Password are annoying to keep track of manually and are the most vulnerable link in the security chain. Even the best Android phones can only partially protect us from weak passwords. Proper cybersecurity protocols must be in place since we rely on the internet more now than in the past.
In comes password manager services with features such as safely storing our passwords, one-tap logins, and unique password generation. When you use everything they offer, you’ll never want to go back to trying to remember or writing down your passwords.
We’re currently on the verge of ditching passwords altogether for a more robust solution: the passwordless future. We will be able to replace passwords by combining biometrics, such as a fingerprint or facial scan, and new web security protocols.
5 top reasons you should use a password manager
- There’s only one password to remember
Since we have to create a new password for every account we make online, keeping track of each one can become a chore. Although a red flag for security reasons, some people reuse or share passwords for multiple accounts without thinking twice. The chances are low that the average user will be interested in using a unique password for each account while remembering them all. A benefit to a password manager is that you only need to keep track of a single primary password. Nothing more, nothing less.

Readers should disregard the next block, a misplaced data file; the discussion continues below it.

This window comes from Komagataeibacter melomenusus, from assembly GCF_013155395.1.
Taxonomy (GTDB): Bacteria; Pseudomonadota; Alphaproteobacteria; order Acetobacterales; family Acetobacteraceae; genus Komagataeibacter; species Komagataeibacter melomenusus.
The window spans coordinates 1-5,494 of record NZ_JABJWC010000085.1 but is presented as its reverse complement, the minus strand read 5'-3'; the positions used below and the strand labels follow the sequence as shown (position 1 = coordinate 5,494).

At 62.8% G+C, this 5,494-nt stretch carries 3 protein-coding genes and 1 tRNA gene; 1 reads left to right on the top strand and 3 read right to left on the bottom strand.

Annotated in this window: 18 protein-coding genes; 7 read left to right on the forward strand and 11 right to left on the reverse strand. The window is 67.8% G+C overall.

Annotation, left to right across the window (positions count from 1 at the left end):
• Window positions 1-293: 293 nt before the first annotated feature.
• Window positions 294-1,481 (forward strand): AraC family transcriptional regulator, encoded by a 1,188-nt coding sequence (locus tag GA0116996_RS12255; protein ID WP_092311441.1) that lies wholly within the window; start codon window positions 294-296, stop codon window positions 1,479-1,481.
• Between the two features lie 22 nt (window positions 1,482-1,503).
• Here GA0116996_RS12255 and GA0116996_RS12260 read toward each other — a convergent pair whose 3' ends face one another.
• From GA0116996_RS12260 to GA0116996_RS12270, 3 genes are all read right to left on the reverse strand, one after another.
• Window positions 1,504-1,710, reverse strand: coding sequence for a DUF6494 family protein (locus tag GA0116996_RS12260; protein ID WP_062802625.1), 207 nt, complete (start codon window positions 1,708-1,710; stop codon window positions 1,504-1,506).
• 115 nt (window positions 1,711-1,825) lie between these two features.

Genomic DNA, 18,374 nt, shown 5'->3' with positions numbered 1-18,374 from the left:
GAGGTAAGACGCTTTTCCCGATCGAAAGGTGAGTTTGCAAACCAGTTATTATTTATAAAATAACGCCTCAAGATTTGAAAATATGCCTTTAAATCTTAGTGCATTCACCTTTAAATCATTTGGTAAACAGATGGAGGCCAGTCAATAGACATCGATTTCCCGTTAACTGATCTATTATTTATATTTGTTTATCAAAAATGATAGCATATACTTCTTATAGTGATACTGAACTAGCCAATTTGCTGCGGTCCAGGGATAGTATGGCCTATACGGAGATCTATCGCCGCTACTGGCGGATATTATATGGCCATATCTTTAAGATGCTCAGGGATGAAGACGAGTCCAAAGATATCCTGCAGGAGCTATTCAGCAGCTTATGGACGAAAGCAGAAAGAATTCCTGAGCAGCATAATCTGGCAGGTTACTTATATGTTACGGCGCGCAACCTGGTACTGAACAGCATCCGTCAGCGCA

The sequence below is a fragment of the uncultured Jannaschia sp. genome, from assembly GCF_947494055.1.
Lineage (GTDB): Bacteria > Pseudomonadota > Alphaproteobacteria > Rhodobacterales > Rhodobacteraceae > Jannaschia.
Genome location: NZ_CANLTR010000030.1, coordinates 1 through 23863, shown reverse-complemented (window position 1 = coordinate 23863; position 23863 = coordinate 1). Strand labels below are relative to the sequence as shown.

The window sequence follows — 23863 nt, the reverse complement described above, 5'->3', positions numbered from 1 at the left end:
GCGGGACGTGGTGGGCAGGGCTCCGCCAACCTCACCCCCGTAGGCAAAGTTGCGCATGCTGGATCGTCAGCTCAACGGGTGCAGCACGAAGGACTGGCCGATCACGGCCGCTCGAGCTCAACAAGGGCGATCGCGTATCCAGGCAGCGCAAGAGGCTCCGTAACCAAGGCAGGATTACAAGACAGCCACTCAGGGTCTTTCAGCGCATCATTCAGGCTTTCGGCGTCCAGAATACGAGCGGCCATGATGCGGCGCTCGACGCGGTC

- You can lock passwords behind your biometrics
There isn’t a single device that launches without biometrics these days, be it a fingerprint scanner or face unlocking features. As such, the added layer of locking and authenticating passwords in this manner has become more accessible physically for the general consumer. Biometrics has played a vital role in cybersecurity since it makes it more difficult for hackers to get around. In most cases, these cybercriminals need physical access to your device to decrypt your data.
- Account credentials for apps and websites can be auto-filled
One of the main reasons to have a password manager is to avoid manually typing your account credentials all the time. Most password managers have an autofill feature, which works across multiple operating systems for apps, websites, and web browsers. Having your email address and password filled in automatically allows you to log in to each account effortlessly. And in most cases, you can require biometrics, such as a fingerprint, before it inputs your account details.
- You can randomly generate strong passwords
There are still people in 2022 who continue using phrases such as 123456, password, and qwerty to protect their accounts. This is scary and concerning in our modern smartphone era, where everything we do is online. Our smartphones house private and personal information unique to us as individuals, including messages, contacts, photos, and videos.
- Your passwords are safely stored and encrypted
Keeping your saved passwords or credit card numbers in a plain text file on your computer isn’t the safest way to store them, especially since it’s unencrypted. Anyone with access to your computer, either locally or remotely, can open the document and view your account credentials with zero effort. And it doesn’t matter how strong or weak your passwords are. They will be immediately exposed in easy-to-read text.